TORONTO – James Reimer began to wonder if the Toronto Maple Leafs could hold on and shut out the Washington Capitals.
It didn’t matter that they were being drastically outshot. When Alex Ovechkin scored late in the third period, Reimer tried to keep the negative thoughts from getting to him.
“You kind of tell ’em to screw off and just keep focus on the puck,” Reimer said. “You can’t focus on the bad things or the negative things. All you can do is make that next save.”
Reimer did that again and again as the Leafs gave up 50 shots but beat the Capitals 2-1 in a shootout Saturday night at Air Canada Centre. James van Riemsdyk and Joffrey Lupul scored in the shootout to give Toronto (14-8-1) its third victory in four games.
Being outshot and winning has become a familiar refrain for the Leafs, but this one was about quality over quantity as far as what Reimer faced.
“Honestly it was more of them just throwing pucks at the net from everywhere,” said Reimer, who made 49 saves and then stopped three of four in the shootout. “Our team did a great job of keeping the shots to the outside, and I just tried my best to control them. When I left some out there, obviously they were there to back me up.”
Reimer naturally watched the shots pile up. Leafs coach Randy Carlyle pointed to back-to-back Washington power plays in the second period as the time the shot differential became so lopsided, but even considering that his team was out-shot 40-26 at even strength.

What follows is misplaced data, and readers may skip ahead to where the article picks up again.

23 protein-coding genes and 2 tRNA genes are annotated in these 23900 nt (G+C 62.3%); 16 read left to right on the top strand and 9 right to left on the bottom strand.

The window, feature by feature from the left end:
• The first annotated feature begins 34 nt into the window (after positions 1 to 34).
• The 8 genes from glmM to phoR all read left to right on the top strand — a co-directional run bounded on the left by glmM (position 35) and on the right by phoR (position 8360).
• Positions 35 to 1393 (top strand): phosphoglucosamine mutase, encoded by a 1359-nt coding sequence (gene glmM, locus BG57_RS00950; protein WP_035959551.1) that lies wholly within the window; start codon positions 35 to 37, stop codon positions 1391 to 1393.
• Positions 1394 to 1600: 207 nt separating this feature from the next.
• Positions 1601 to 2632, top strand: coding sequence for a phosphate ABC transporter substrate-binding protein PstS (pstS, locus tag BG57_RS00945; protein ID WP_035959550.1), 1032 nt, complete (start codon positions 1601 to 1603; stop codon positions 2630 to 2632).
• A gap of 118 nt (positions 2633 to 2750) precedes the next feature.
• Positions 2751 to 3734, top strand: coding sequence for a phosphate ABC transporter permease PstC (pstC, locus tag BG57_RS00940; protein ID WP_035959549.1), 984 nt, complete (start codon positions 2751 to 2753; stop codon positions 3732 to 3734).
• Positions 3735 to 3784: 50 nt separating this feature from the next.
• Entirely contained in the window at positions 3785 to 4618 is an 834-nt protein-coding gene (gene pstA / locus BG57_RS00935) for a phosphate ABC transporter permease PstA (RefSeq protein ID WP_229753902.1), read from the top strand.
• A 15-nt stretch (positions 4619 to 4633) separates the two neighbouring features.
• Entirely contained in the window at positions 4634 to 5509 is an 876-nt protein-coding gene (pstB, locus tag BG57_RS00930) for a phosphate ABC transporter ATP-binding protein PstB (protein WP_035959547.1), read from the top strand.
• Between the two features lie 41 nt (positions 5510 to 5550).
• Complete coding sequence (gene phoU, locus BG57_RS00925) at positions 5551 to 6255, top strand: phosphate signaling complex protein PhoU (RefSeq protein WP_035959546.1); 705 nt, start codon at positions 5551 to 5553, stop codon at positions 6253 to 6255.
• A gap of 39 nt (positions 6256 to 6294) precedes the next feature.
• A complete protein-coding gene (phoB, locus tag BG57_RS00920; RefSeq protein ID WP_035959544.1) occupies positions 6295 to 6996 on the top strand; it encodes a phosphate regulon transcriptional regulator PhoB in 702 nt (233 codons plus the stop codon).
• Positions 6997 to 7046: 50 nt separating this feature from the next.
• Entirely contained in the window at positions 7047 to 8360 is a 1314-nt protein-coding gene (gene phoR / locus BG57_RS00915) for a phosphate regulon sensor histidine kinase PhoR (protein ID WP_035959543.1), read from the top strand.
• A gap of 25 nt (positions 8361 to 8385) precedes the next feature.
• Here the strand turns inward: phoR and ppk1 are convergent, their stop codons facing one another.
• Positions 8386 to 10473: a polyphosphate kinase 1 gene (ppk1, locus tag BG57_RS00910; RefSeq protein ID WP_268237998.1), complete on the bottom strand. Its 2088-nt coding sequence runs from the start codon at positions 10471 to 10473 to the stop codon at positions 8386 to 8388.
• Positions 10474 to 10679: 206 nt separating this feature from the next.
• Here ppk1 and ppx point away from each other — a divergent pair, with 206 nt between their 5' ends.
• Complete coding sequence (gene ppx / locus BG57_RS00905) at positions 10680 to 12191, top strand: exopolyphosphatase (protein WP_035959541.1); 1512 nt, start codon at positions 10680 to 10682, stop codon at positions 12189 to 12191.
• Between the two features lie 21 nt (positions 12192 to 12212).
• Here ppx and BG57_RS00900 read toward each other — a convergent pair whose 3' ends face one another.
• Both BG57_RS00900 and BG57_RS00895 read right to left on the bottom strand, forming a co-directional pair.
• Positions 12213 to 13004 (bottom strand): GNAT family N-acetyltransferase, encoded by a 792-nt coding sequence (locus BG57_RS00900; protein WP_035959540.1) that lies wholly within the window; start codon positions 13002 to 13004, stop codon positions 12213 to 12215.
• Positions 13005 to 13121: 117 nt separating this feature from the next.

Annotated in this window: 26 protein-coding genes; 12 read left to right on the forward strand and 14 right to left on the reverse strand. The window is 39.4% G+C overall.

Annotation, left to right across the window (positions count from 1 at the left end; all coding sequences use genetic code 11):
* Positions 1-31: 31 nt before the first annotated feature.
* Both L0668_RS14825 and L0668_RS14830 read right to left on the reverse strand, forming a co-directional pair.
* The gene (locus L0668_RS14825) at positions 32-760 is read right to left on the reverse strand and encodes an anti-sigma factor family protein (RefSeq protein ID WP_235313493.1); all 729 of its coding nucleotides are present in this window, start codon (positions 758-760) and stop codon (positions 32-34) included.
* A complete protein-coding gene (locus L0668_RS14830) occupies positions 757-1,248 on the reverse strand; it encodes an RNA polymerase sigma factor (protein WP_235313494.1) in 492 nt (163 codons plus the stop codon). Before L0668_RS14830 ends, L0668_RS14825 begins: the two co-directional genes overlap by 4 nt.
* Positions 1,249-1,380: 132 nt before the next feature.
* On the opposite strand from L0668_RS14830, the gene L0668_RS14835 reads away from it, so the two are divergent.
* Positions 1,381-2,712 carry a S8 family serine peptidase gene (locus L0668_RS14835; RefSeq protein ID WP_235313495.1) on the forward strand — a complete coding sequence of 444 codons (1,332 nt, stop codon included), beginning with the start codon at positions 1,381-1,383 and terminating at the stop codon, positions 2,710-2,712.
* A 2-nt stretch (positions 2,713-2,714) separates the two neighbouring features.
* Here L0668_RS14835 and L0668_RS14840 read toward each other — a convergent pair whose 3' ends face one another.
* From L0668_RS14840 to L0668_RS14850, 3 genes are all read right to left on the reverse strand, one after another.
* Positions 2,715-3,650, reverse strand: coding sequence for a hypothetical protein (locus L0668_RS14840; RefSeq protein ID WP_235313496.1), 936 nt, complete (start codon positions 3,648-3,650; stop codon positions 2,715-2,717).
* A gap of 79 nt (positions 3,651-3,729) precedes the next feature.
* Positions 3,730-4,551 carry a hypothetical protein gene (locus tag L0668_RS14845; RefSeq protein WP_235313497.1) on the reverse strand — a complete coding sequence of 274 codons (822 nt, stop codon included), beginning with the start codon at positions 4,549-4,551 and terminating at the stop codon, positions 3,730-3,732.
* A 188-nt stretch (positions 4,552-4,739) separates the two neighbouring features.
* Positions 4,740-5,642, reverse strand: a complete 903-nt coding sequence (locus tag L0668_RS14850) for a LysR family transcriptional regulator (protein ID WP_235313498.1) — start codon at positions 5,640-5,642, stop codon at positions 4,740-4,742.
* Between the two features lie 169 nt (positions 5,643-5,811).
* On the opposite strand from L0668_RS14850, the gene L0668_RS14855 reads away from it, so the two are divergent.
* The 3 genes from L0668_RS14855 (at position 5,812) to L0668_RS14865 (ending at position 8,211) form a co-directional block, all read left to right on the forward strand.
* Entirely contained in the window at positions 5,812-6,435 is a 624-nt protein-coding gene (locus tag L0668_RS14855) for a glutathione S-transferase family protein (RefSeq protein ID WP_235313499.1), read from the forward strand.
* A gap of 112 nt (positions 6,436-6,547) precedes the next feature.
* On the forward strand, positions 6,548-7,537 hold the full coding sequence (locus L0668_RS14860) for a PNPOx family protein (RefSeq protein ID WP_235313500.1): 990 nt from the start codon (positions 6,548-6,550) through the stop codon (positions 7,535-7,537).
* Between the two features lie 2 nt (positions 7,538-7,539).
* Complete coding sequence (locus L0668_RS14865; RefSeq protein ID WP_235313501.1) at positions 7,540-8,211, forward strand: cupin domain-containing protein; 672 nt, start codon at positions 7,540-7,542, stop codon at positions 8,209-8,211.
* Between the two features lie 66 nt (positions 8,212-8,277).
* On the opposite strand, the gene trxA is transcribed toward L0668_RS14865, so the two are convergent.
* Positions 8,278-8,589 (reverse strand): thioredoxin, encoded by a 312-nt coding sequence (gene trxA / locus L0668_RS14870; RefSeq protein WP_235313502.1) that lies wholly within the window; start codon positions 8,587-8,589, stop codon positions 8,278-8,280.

The 50 shots were a season high for the Capitals (12-10-2), as well as a season-high allowed by the Leafs.
“I think any time you get outshot, you look at it,” said winger David Clarkson, who scored Toronto’s only goal of the night on the power play in the second period. “But there was also a lot of good things we were doing. There’s always things you can improve on, there’s things you can get better at. But the big thing is finding a way to win, and right now we’re doing that.”
It doesn’t mean the Leafs were proud to be outshot 50-28, despite keeping so many of the Capitals’ attempts to the outside.
“Regardless of the quality of the shots, we’re never going to tell you that we want to give up 50,” said defenceman Mark Fraser, who returned to the lineup after missing two games with an aggravated knee injury. “That’s probably a few too many for us to be happy with. But it was just nice that we could keep it off the scoreboard. Obviously Reims had a lot to do with that.”
Reimer was in the zone, something defenceman Morgan Rielly said the 19,473 fans in the building could all notice. Carlyle was satisfied that his goaltender kept the Leafs in the game as Braden Holtby (27 saves) was brilliant at the other end.
“When you get into situations like tonight it was one where we needed the save and he continued to make them,” Carlyle said of Reimer. “It’s a credit to him.”
Reimer might just be starting to get the credit he deserves for his play this season. With his performance against the Capitals, he raised his save percentage to an NHL-best .947.
Even in the glow of an emotional shootout win that included stops on all-stars Ovechkin and Nicklas Backstrom, Reimer wasn’t making too much of the save-percentage accomplishment.